The 2019 Guide for the Sustainability Warrior

2019 should be all about navigating to a new path, where sustainability and climate change goals become achievable, not just aspirational. The following recommendations for business transformation and mindset change can help us get there.

image credit: Mark Hougaard Jensen

Congratulations! You’ve managed somehow to survive the few ups and many downs of 2018! This was a challenging year, where the main story seemed to be climate change — it was very difficult not to bump into it almost every day, with numerous climate reports, many extreme weather events and a growing number of voices worldwide that were not happy with the little progress we’ve been making on this issue.

For me 2018 was a a year of clarity, both in terms of the need to act with urgency on climate change as well as the many obstacles we face when we try to do so. This is actually true not only for climate change, but for sustainability in general.

If 2018 was about clarity, 2019 should be about navigation. Right now, the path we’re on is not the right one. It may be one most of us feel comfortable with, but the progress this path generates is too little and too slow. Zooming in on climate change for a minute (after all, it is as Bill McKibben says, “the most important thing happening on our planet”), it will be quite impossible to limit global warming to 1.5C if we continue on this path.

What we need to figure out is how to navigate our way out of this path to a different path, where sustainability and climate change goals become achievable, not just aspirational. To do so I believe we need to focus on business transformation and changing our mindset about sustainable living.

A word about each one of these themes.

Business, as we all know, can be a powerful driver of change. However, we currently don’t take advantage of its power. Most of our ask from business is voluntary at the moment, assuming corporations will gradually understand there is more risk in inaction than in taking bold(er) action. This approach doesn’t work, or more accurately it generates only incremental change (see for example the small number of companies adopting the Paris Agreement goals). To be clear, it’s not that we don’t see any progress. It’s just that it’s not enough. We need to expedite the journey of business into sustainability by sending companies strong(er) signals that this is the only acceptable way to operate. We can do it, for example, by requiring business to meet the 1.5C goal, demanding personal accountability from executives and board members, or pushing companies to reimagine sustainable innovation.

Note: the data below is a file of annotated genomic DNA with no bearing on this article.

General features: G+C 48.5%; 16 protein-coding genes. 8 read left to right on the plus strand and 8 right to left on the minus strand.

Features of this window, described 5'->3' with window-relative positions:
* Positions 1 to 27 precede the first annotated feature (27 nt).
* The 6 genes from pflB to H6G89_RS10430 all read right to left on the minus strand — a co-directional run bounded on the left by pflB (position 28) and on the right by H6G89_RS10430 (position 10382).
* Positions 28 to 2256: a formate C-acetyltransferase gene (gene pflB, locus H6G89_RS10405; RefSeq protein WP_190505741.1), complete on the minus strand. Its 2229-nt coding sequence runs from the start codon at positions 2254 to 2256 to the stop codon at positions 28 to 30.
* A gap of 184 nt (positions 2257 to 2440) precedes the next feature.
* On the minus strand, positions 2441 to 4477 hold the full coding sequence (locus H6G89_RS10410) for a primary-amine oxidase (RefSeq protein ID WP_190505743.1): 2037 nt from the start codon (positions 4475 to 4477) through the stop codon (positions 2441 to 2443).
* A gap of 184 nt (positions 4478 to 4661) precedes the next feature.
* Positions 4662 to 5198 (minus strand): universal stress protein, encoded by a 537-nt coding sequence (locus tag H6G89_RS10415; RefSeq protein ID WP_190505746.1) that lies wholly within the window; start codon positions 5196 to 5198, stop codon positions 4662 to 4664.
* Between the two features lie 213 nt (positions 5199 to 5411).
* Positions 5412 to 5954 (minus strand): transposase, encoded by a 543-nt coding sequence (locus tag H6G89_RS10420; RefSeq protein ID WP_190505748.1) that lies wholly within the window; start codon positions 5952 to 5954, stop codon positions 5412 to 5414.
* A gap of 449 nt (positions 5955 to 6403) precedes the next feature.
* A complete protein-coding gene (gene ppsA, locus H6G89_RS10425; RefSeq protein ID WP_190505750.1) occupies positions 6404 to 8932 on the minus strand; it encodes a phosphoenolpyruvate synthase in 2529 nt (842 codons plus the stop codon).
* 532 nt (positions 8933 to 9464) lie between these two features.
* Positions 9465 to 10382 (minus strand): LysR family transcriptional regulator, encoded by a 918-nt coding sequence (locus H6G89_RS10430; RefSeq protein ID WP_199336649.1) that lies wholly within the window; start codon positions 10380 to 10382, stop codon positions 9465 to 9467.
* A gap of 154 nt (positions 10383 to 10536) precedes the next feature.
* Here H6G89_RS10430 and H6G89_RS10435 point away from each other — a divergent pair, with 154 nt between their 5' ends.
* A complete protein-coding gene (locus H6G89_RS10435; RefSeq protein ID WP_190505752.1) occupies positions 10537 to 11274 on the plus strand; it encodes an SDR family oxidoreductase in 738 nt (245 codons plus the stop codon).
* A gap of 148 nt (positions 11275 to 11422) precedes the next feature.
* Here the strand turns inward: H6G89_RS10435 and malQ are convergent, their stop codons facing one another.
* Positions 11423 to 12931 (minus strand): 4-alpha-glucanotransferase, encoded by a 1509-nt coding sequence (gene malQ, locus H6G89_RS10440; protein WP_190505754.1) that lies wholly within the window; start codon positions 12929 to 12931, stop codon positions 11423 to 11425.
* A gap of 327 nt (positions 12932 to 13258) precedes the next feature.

This is however not just about transforming business. We also need to transform ourselves. Too many of us still associate sustainability with either sacrifice or premium prices. Too many people also perceive climate change as a distant threat, or what Michael Lewis calls a ‘fifth risk’: “The existential threat that you never really even imagine as a risk”. We need to change it.

While some believe we should focus mainly on infrastructure changes, such as renewable energy and carbon capture technologies, my sense is that without changing our worldviews, beliefs and values it’s not going to happen. The Yellow Vests movement provided an example of what happens if you apply textbook solutions without considering people’s needs first. To avoid more examples like this one, we need to focus more on what Prof. Karen O’Brien calls ‘the personal sphere of transformation’, which represents “the subjective beliefs, values, worldviews and paradigms that influence how people perceive, define or constitute systems and structures, as well as their behaviors and practices.”. It’s not easy, but nevertheless it is crucial.